You’ve probably seen “Promotional Use Only – Not for Resale” stamped on items like books, CDs, DVDs, and other similar goods given out as review copies and the like. But does that stamp really prohibit you from legally selling those items?
Nope, said the 9th Circuit in a recent decision, finding that the reselling of promotional items does not violate the copyright owner’s rights.
The case arose when Universal Music Group (UMG) discovered that Troy Augusto dba Roast Beast Music Collectibles was selling their CDs, which had been given away as promotional items, on eBay. UMG sued, claiming that the sale of the CDs violated its copyrights and exclusive distribution rights.
The 9th Circuit upheld the district court’s decision that Augusto did nothing legally wrong when he got his hands on a collection of such promotional items and tried to sell them on eBay. In doing so, the court rejected UMG’s argument that the stamp on the CDs granted licenses as opposed to ownership:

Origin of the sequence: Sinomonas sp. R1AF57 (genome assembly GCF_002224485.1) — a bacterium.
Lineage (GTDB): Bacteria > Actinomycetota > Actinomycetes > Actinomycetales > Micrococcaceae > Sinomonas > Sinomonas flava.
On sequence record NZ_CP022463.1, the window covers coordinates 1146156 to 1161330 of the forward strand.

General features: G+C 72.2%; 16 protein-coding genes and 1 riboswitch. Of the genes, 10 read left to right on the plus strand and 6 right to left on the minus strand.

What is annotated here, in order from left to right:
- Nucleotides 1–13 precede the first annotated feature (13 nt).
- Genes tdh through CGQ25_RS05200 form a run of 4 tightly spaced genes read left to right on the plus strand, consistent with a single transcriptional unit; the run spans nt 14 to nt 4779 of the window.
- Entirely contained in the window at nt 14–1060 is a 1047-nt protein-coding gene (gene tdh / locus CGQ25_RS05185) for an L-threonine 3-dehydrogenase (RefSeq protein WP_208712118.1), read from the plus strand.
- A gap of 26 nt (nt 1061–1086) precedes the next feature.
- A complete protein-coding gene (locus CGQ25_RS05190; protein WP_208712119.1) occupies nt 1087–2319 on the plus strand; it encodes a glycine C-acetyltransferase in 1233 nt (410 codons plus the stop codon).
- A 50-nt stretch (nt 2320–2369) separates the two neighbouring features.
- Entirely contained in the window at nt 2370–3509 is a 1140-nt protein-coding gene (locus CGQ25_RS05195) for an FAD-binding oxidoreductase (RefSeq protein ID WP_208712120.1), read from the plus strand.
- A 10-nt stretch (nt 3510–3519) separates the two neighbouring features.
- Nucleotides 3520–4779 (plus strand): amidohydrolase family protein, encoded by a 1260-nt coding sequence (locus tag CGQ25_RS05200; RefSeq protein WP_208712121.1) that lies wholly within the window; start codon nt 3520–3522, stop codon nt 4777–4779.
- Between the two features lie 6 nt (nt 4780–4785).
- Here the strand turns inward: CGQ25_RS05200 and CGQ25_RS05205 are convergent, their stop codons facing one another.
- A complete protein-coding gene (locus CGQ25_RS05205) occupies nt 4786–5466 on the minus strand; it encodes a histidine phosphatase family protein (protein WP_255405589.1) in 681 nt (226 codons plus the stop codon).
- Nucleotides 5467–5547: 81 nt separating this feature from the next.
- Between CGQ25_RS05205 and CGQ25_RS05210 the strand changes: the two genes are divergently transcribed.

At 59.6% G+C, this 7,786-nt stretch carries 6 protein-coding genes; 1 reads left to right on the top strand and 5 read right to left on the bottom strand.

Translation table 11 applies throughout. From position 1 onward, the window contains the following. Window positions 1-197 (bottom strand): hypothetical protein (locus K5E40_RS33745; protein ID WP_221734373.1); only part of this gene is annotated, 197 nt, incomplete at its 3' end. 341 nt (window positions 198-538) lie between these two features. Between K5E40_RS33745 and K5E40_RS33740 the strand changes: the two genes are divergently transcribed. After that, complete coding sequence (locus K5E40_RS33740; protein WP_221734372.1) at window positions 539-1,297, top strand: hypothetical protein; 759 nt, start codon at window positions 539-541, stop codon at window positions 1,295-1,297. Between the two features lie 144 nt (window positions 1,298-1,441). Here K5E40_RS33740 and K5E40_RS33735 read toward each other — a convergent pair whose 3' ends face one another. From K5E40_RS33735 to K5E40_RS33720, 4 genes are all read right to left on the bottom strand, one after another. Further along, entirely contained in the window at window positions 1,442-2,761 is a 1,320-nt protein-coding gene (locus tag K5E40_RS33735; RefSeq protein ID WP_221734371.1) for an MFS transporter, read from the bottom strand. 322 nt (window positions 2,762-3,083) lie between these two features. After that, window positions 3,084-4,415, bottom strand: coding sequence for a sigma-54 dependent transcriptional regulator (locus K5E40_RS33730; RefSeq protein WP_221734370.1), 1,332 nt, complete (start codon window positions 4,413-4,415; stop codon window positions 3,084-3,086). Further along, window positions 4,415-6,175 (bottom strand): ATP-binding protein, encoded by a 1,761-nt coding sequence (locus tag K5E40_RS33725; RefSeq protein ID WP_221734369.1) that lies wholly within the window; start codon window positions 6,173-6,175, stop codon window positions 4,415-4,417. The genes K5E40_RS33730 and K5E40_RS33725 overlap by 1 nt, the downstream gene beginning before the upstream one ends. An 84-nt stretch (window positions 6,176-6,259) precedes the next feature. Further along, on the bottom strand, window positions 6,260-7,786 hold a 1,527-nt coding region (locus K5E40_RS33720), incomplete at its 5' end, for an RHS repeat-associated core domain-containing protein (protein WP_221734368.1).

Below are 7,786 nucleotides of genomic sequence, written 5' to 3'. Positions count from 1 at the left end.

“UMG dispatched the CDs in a manner that permitted their receipt and retention by the recipients without the recipients accepting the terms of the promotional statements,” wrote Judge William Canby for the unanimous three-judge panel. “UMG’s transfer of unlimited possession in the circumstances present here effected a gift or sale within the meaning of the first-sale doctrine, as the district court held.”
Moreover, the court found that since the promotional items were neither numbered nor tracked by the company, they also fell under the Unordered Merchandise Statute, which weighed against UMG’s argument that they were given only via license.
One thing to continue to remember about promotional items, though, is that if you are a blogger and receive a product for review or otherwise for free and then you write about it, you must disclose your relationship with the advertiser per the FTC Endorsement Guidelines.